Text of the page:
Ben Birney, a retired district judge from Hill City who acts as president of the Graham County Historical Society, has wondered about the site many times. He's visited it on numerous occasions in the past dozen years, often acting as tour guide. He hates to send people come to the mound alone, he says, because he fears they will return disappointed. "People expect something a lot bigger, and they sometimes don't seem too impressed when I tell them where it is," he said.

Those close to the Stone Man don't like to tell his address. The site is fragile, they say, and could easily be vandalized if it becomes too well known. Birney disgustingly notes that the state Department of Transportation now marks the location on its Kansas maps. Age, too, is taking its toll. When Witty first visited the site six years ago, he counted 168 stones. Birney thinks about 100 now are left. The site last week was in the worst shape that Birney remembers. Despite his familiarity with the territory, he had difficulty distinguishing the rocks that form the Stone Man's outline from the hardened dung left at the site by a grazing cattle herd. "It's getting hard to find," he said, "it's been deteriorating."

The Stone Man lies with his head to the east, causing some to suggest that visibility to the heavens were important considerations in it's construction. Birney subscribes to the theory that the rocks were arranged by nomadic Indians many as 500 years ago. But he doesn't buy the idea that the figure is in some way religious. The man is well-proportioned, he notes, except that his genitalia are "big enough for two elephants." The Stone Man, he thinks, is a fertility symbol.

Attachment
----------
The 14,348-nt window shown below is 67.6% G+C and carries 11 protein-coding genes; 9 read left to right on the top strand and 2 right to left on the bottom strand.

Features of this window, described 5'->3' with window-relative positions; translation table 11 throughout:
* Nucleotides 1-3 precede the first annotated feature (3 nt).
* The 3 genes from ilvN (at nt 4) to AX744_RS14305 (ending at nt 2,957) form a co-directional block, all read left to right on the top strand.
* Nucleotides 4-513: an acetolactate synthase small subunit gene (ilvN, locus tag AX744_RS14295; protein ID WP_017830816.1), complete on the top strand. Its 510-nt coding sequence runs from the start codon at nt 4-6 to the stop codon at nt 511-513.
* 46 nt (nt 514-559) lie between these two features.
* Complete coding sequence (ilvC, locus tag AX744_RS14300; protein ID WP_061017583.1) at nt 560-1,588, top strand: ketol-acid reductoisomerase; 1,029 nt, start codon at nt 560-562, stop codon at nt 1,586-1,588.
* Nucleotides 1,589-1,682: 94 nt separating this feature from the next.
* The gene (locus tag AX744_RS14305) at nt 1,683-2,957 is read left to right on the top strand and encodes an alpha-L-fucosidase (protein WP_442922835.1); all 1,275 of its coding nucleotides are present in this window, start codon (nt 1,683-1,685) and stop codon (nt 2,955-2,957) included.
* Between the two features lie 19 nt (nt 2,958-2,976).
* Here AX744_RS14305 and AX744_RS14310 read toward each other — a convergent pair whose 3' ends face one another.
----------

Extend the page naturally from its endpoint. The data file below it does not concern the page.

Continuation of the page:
A bird's-eye view of the stone man would show him to be 57 feet in height and 32 feet between the tips of his hands.

Birney was not the first to notice that. In the 1870's, S.W. Williston, a professor at Peabody Museum in New Haven, Conn, visited northwest Kansas and discovered the Stone Man. In 1879, Williston wrote about the Stone Man and other figures in the May issue of the Kansas City Review of Science and Industry: "The object in building these is very problematic; it may have been for amusement, but more probably was some superstitious rite, the figure intended to represent some chief, for the sex was strongly indicated." Williston included a drawing with the article, but it doesn't show the genitalia. Witty thinks the omission shows the modesty of Victorian-age scientists. "It was OK to describe it," he said. "But he didn't it in his drawing."

Witty said Kansas was a popular hunting ground for archeologists after the Civil War. Many prestigious Eastern universities sent scientists in search of fossils, he said, and competition for the most spectacular finds were keen. Williston's article and drawing helped determine the authenticity of the Penokee figure. Witty said his office initially doubted that the Stone Man had been in place for centuries. An old school house is located nearby, and Witty said his office thought children probably had created the figure. Then Williston's article surfaced. The article doesn't seem to pinpoint the Penokee site, but Williston's drawing so resembled the Stone Man that Witty was convinced it was the same thing.

Witty said the rocks apparently were collected from the Ogallala formation and there are traces of a quarry about a quarter of a mile north of the site. "You have to wonder why someone would have went to all the trouble to arrange rocks to ressemble a man," Witty said. It's something that two or three people could have built in an hour or so, but you still wonder why."